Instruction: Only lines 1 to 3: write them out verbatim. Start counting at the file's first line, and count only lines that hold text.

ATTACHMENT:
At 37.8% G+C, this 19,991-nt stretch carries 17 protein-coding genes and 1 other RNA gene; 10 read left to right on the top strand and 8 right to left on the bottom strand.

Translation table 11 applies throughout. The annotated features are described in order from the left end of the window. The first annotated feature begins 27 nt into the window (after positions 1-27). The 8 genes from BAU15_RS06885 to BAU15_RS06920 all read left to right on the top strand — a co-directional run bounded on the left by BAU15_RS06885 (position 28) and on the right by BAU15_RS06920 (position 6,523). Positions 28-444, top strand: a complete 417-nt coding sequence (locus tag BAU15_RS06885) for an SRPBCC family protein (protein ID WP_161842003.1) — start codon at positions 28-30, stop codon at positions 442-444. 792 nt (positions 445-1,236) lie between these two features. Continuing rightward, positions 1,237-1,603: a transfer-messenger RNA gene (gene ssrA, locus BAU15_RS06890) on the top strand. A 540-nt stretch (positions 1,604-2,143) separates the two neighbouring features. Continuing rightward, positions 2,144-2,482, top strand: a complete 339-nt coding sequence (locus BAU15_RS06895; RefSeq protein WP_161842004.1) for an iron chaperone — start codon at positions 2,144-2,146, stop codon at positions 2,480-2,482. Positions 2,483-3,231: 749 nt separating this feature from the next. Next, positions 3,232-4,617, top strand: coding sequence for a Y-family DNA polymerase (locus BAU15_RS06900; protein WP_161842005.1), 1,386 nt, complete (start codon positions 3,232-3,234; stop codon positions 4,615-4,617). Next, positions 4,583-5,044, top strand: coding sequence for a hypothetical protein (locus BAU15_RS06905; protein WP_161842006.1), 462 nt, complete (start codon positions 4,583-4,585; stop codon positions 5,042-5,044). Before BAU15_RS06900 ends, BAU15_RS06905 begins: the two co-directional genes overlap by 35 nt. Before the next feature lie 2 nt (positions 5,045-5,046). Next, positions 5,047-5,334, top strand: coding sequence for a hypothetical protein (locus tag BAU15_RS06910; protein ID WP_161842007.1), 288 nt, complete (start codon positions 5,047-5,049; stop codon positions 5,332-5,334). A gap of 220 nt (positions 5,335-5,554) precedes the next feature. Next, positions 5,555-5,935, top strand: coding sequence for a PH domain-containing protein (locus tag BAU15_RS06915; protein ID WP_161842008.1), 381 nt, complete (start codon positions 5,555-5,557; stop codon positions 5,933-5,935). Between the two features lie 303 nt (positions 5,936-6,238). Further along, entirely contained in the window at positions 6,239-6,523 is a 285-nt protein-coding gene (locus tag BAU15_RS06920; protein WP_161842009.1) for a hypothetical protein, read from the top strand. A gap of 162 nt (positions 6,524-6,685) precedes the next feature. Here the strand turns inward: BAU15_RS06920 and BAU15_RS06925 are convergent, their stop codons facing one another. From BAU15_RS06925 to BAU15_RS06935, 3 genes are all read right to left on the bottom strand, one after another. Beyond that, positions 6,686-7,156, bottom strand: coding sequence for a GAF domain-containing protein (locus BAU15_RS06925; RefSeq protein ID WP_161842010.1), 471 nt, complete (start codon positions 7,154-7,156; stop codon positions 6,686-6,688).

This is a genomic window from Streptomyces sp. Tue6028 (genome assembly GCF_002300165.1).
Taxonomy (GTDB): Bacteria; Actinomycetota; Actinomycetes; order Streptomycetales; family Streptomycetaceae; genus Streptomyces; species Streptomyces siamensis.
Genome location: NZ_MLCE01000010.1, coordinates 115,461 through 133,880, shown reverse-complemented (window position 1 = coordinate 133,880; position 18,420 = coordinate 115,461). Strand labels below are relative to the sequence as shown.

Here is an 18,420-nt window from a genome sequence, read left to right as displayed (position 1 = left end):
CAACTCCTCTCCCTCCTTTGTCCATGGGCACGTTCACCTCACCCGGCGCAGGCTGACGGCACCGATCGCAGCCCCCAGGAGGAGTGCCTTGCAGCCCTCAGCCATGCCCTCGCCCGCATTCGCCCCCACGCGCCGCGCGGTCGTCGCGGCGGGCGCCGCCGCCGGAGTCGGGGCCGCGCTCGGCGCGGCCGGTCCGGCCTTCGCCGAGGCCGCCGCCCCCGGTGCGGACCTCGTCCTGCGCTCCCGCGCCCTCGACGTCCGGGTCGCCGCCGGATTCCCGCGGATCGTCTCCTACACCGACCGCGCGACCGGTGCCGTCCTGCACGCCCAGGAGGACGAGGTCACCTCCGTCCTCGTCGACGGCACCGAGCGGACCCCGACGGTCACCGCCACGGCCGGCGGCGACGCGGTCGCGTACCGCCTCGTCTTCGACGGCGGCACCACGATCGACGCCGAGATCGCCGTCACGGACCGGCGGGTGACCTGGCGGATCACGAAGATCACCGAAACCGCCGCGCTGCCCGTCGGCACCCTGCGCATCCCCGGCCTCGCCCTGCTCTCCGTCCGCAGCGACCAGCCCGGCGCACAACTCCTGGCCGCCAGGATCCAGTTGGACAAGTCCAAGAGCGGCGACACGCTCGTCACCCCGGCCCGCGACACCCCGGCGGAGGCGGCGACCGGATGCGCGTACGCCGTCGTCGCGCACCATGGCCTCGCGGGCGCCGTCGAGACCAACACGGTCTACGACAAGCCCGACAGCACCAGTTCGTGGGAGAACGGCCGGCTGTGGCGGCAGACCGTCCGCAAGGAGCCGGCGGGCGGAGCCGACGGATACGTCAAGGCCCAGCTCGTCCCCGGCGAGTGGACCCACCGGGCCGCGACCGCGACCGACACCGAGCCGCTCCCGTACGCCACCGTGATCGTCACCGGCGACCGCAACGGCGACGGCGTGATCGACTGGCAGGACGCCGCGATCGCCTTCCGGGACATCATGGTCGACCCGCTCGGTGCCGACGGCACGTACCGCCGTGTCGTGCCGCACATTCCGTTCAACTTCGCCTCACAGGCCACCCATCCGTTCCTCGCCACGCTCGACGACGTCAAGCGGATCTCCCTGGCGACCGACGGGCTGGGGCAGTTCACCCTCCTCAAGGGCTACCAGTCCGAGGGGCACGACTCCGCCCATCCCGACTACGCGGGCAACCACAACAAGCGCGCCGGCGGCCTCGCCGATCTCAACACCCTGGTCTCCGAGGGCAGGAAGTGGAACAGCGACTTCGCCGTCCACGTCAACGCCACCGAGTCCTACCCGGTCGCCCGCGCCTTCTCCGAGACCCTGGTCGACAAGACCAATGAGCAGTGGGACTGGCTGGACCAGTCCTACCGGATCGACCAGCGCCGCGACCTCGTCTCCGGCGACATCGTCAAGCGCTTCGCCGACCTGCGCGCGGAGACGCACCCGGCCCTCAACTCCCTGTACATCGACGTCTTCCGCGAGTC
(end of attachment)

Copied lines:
At 37.8% G+C, this 19,991-nt stretch carries 17 protein-coding genes and 1 other RNA gene; 10 read left to right on the top strand and 8 right to left on the bottom strand.

Translation table 11 applies throughout. The annotated features are described in order from the left end of the window. The first annotated feature begins 27 nt into the window (after positions 1-27). The 8 genes from BAU15_RS06885 to BAU15_RS06920 all read left to right on the top strand — a co-directional run bounded on the left by BAU15_RS06885 (position 28) and on the right by BAU15_RS06920 (position 6,523). Positions 28-444, top strand: a complete 417-nt coding sequence (locus tag BAU15_RS06885) for an SRPBCC family protein (protein ID WP_161842003.1) — start codon at positions 28-30, stop codon at positions 442-444. 792 nt (positions 445-1,236) lie between these two features. Continuing rightward, positions 1,237-1,603: a transfer-messenger RNA gene (gene ssrA, locus BAU15_RS06890) on the top strand. A 540-nt stretch (positions 1,604-2,143) separates the two neighbouring features. Continuing rightward, positions 2,144-2,482, top strand: a complete 339-nt coding sequence (locus BAU15_RS06895; RefSeq protein WP_161842004.1) for an iron chaperone — start codon at positions 2,144-2,146, stop codon at positions 2,480-2,482. Positions 2,483-3,231: 749 nt separating this feature from the next. Next, positions 3,232-4,617, top strand: coding sequence for a Y-family DNA polymerase (locus BAU15_RS06900; protein WP_161842005.1), 1,386 nt, complete (start codon positions 3,232-3,234; stop codon positions 4,615-4,617). Next, positions 4,583-5,044, top strand: coding sequence for a hypothetical protein (locus BAU15_RS06905; protein WP_161842006.1), 462 nt, complete (start codon positions 4,583-4,585; stop codon positions 5,042-5,044). Before BAU15_RS06900 ends, BAU15_RS06905 begins: the two co-directional genes overlap by 35 nt. Before the next feature lie 2 nt (positions 5,045-5,046). Next, positions 5,047-5,334, top strand: coding sequence for a hypothetical protein (locus tag BAU15_RS06910; protein ID WP_161842007.1), 288 nt, complete (start codon positions 5,047-5,049; stop codon positions 5,332-5,334). A gap of 220 nt (positions 5,335-5,554) precedes the next feature. Next, positions 5,555-5,935, top strand: coding sequence for a PH domain-containing protein (locus tag BAU15_RS06915; protein ID WP_161842008.1), 381 nt, complete (start codon positions 5,555-5,557; stop codon positions 5,933-5,935). Between the two features lie 303 nt (positions 5,936-6,238). Further along, entirely contained in the window at positions 6,239-6,523 is a 285-nt protein-coding gene (locus tag BAU15_RS06920; protein WP_161842009.1) for a hypothetical protein, read from the top strand. A gap of 162 nt (positions 6,524-6,685) precedes the next feature. Here the strand turns inward: BAU15_RS06920 and BAU15_RS06925 are convergent, their stop codons facing one another. From BAU15_RS06925 to BAU15_RS06935, 3 genes are all read right to left on the bottom strand, one after another. Beyond that, positions 6,686-7,156, bottom strand: coding sequence for a GAF domain-containing protein (locus BAU15_RS06925; RefSeq protein ID WP_161842010.1), 471 nt, complete (start codon positions 7,154-7,156; stop codon positions 6,686-6,688).

This is a genomic window from Streptomyces sp. Tue6028 (genome assembly GCF_002300165.1).